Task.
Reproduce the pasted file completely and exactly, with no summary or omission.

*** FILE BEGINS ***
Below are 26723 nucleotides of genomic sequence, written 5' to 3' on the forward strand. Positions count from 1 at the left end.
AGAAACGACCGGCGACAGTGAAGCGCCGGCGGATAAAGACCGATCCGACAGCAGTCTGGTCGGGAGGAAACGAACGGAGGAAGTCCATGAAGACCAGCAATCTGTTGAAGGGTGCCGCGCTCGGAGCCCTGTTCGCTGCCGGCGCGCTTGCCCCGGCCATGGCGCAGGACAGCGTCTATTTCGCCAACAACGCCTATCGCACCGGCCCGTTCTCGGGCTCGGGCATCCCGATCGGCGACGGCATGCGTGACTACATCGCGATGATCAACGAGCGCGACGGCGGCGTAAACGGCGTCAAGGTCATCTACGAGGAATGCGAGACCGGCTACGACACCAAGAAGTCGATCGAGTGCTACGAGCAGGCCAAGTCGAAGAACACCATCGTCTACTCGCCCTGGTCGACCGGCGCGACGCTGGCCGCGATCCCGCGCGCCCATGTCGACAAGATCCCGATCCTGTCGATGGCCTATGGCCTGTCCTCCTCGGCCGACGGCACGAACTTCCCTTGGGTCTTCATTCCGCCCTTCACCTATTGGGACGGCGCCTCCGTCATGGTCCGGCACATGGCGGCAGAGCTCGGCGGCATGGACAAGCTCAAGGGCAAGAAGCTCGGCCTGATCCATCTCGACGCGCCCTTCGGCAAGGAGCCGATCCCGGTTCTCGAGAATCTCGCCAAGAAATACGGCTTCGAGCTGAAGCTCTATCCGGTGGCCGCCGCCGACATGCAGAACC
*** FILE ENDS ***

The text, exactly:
Below are 26723 nucleotides of genomic sequence, written 5' to 3' on the forward strand. Positions count from 1 at the left end.
AGAAACGACCGGCGACAGTGAAGCGCCGGCGGATAAAGACCGATCCGACAGCAGTCTGGTCGGGAGGAAACGAACGGAGGAAGTCCATGAAGACCAGCAATCTGTTGAAGGGTGCCGCGCTCGGAGCCCTGTTCGCTGCCGGCGCGCTTGCCCCGGCCATGGCGCAGGACAGCGTCTATTTCGCCAACAACGCCTATCGCACCGGCCCGTTCTCGGGCTCGGGCATCCCGATCGGCGACGGCATGCGTGACTACATCGCGATGATCAACGAGCGCGACGGCGGCGTAAACGGCGTCAAGGTCATCTACGAGGAATGCGAGACCGGCTACGACACCAAGAAGTCGATCGAGTGCTACGAGCAGGCCAAGTCGAAGAACACCATCGTCTACTCGCCCTGGTCGACCGGCGCGACGCTGGCCGCGATCCCGCGCGCCCATGTCGACAAGATCCCGATCCTGTCGATGGCCTATGGCCTGTCCTCCTCGGCCGACGGCACGAACTTCCCTTGGGTCTTCATTCCGCCCTTCACCTATTGGGACGGCGCCTCCGTCATGGTCCGGCACATGGCGGCAGAGCTCGGCGGCATGGACAAGCTCAAGGGCAAGAAGCTCGGCCTGATCCATCTCGACGCGCCCTTCGGCAAGGAGCCGATCCCGGTTCTCGAGAATCTCGCCAAGAAATACGGCTTCGAGCTGAAGCTCTATCCGGTGGCCGCCGCCGACATGCAGAACC